The psychology of list-makers

04 November 2019 -

To do listSome people really love a list. Is there a psychological reason why people find them so satisfying? And do they really make you more productive?

Mark Rowland

Lizzie Benton has a list for everything. Literally everything: from her to-do list to her professional goals to date nights with her partner. “We’ve listed out our entire relationship.”

As the founder of people and culture consultancy Liberty Mind, Lizzie has several lists going throughout her day. She uses a bullet journal, and also keeps a ‘best self’ list. “Those are for my day-to-day goals during the week. I also have a Trello board that I use as a diary, which is full of things that I need to do like errands, meetings, and events.”

While lists certainly have other fans like Benton, they are often downplayed and overlooked for much flashier productivity tools. Yet, there are psychological reasons why list-making is so good for productivity – as well as our mental health.

The Zeigarnik Effect

Bluma Zeigarnik was one of the first psychologists to look at lists in any kind of depth. Her 1927 study found that people are more likely to remember unfinished tasks than finished ones, and interruptions during a task helped people to retain more details of the task itself. This was dubbed the Zeigarnik Effect.

This comes into play when making a list; by listing a task to achieve, you start the task off. It sets off a subconscious need to make sure the task is completed. “If I’m doing admin or writing a blogpost and something comes into my head, I write that down,” says Benton, “I’m pulling out the stuff that subconsciously I know I need to do and making it into a real thing.”

Baumeister and Masicampo, and the importance of planning

In 2011, psychologists EJ Masicampo and RF Baumeister did their own study following on from Zeigarnik’s. They started with the Zeigarnik Effect and took it one further and tested the impact of unfinished goals on the mind.

Masicampo and Baumeister concluded that “committing to a specific plan for a goal may therefore not only facilitate attainment of the goal, but may also free cognitive resources for other pursuits. Once a plan is made, the drive to attain a goal is suspended – allowing goal-related cognitive activity to cease – and is resumed at the specified later time.”

In other words, writing to do lists can have a stilling and clearing effect on our minds. Carlene Jackson, founder and CEO of tech company Cloud9 Insight is another list-lover. As she has dyslexia, she relies on lists extensively – dyslexia can often mean it’s difficult to store more than two or three instructions in their head at a time. “I have to write a lot of things down,” Jackson says, “otherwise it’s immensely stressful. I couldn’t imagine any dyslexic being successful in business without being madly into lists. It wouldn’t be possible.”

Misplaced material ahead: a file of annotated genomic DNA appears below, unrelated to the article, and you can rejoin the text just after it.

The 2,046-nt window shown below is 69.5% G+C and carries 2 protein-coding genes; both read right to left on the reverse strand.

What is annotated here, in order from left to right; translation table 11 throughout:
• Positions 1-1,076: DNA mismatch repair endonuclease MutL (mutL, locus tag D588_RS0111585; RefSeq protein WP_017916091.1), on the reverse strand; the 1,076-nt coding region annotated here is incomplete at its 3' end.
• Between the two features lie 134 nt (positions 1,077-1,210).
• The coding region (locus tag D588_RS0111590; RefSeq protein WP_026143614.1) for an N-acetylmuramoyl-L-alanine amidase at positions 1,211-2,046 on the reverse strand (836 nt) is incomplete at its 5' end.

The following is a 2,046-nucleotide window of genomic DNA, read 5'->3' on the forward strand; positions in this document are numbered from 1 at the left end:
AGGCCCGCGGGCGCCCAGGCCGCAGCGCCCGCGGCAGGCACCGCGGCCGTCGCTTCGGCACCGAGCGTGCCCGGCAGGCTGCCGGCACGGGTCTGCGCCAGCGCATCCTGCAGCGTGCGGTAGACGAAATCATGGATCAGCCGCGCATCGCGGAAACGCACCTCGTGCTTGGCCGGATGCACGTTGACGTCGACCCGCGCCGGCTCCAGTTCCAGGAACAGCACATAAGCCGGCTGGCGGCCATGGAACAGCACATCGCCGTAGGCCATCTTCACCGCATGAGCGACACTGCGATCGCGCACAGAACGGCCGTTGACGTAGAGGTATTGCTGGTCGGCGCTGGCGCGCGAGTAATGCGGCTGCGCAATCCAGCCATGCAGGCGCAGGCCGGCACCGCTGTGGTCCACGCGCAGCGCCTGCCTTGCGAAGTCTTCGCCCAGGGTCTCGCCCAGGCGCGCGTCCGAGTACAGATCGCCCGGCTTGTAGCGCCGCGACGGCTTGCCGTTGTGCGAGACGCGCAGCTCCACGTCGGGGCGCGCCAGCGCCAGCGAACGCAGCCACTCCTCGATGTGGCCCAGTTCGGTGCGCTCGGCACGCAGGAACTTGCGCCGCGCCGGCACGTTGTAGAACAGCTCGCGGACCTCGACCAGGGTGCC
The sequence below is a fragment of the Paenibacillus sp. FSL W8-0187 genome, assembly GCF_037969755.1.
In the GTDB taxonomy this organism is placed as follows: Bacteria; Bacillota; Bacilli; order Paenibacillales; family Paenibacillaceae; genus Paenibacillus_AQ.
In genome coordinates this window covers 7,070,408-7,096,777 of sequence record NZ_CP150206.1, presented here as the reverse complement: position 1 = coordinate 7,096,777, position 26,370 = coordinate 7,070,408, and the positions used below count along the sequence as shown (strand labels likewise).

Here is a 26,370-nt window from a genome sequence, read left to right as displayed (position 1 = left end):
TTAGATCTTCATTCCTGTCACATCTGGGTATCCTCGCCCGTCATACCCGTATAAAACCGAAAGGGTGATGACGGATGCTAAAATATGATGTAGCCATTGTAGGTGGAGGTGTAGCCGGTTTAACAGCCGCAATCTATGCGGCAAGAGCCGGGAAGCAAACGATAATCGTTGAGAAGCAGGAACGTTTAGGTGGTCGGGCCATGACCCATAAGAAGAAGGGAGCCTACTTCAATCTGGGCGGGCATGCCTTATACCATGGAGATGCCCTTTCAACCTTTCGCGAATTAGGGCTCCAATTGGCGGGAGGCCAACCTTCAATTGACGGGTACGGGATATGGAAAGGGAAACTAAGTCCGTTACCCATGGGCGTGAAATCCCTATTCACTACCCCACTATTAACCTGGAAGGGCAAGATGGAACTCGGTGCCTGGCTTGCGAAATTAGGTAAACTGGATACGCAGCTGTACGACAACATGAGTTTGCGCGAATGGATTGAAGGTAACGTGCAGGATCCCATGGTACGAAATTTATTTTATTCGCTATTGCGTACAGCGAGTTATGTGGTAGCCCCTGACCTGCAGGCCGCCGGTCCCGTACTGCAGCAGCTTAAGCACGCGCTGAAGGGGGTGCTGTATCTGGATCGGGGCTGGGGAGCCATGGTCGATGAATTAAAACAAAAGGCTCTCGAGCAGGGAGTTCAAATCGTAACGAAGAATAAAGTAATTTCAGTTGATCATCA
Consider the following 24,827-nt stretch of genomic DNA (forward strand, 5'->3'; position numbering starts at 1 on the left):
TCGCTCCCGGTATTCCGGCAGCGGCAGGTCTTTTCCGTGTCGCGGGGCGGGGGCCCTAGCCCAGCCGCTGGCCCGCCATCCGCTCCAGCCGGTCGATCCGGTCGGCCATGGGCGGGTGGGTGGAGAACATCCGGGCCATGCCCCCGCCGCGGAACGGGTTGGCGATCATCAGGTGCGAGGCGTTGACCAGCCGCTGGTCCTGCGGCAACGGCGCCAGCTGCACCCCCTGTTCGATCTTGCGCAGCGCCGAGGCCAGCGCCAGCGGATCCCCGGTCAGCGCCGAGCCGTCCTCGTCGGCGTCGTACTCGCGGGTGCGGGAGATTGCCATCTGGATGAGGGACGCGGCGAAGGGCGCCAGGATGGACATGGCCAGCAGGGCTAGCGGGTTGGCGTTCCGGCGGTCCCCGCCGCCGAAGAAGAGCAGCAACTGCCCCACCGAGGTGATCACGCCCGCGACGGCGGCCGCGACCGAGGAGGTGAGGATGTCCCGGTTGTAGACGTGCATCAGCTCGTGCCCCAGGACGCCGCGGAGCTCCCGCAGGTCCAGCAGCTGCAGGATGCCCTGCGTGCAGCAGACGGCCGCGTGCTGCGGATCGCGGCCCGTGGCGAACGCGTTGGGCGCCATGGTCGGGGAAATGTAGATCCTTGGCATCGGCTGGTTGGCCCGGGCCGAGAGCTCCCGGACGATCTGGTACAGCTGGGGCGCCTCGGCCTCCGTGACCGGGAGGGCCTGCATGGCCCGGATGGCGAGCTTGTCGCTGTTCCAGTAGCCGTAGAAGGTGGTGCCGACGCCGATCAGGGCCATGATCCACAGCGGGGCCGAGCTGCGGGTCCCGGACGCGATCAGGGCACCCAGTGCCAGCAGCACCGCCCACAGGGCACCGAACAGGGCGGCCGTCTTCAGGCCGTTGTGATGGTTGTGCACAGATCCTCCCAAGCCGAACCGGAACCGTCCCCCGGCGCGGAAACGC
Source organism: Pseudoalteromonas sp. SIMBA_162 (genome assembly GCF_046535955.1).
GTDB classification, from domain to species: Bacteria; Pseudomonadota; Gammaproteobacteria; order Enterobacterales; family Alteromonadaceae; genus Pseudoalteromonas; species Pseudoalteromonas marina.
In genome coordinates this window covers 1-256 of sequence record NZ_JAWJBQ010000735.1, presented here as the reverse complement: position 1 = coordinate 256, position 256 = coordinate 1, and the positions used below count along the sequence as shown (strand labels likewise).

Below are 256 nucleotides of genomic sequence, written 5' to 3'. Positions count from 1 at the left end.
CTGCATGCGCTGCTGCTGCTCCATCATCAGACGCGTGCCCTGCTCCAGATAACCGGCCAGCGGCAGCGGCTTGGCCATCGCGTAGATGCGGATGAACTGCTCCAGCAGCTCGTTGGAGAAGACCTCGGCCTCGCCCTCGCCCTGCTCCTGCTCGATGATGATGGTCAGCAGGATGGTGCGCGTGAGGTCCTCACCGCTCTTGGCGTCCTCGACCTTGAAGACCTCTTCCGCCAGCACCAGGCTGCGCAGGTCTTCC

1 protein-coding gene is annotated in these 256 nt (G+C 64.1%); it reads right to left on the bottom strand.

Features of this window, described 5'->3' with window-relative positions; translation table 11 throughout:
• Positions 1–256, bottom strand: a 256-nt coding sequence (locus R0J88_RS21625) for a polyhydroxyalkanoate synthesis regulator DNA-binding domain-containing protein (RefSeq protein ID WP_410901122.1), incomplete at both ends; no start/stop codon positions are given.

Carlson and Shu, and the rule of three

Kurt Carlson and Suzanne Shu conducted a study into the cognitive effects of the rule of three in 2007. They found that people naturally see patterns or streaks in things that occur three times. Belief in that pattern emerged and plateaus at three – any further steps in the pattern did not alter beliefs at all. Both Jackson and Benton limit their must-do daily tasks to three; both say it helps them to focus and ensure that they don’t put their energy into the wrong things. The rule of three is a powerful and well-known (if not fully understood) phenomena that manifests itself in many walks of life.

This rule could have a potentially detrimental effect when reading the stock market or playing cards, but in the workplace, the rule of three can be extremely useful. Processing three things at a time can help you focus on the right things. “I always find that even if I’ve only got those three things done, I’ll be happy,” says Benton. “If they’re your top three things to achieve that week, you’ve actually achieved quite a lot.”

Dr Matthews and the role of lists in meeting goals

Dr Gail Matthews, a psychology professor at Dominican University of California, researched the effect that writing and sharing has on meeting goals and objectives. The study was split into five groups, with the first just thinking about their goals, and the fifth writing a detailed list (with action points) and sending progress reports to a friend. The fifth group did significantly better at achieving their goals than the other four groups, with 76% of group five achieving their goals, and just 43% achieving theirs in group one. “My study provides empirical evidence for the effectiveness of three coaching tools: accountability, commitment, and writing down one’s goals,” Matthews said when it was published.

An anecdote from Jackson backs up the benefits of writing an actionable list, if not the sharing with others. When clearing out her spare room in preparation for the birth of her first child, she found a list of goals she’d written down four years previously and forgotten about. Jackson had written all her goals down with notes and dates for when she wanted to complete them. “Even though the list was buried for years, I’d achieved everything on my list. The birth of my first child was about two months out. I hadn’t been thinking about it at all – it’s almost like the list was manifesting itself in my subconscious.”

For pure productivity and focus, it seems there is nothing better than a list. Plus you get the added satisfaction of ticking it off when you’re done which is, as Benton puts it, “a surge of happiness.”

If you’re looking for more ways to be productive, put checking our online resources and templates on ManagementDirect at the top of your to-do list today!

Image: STIL Unsplash

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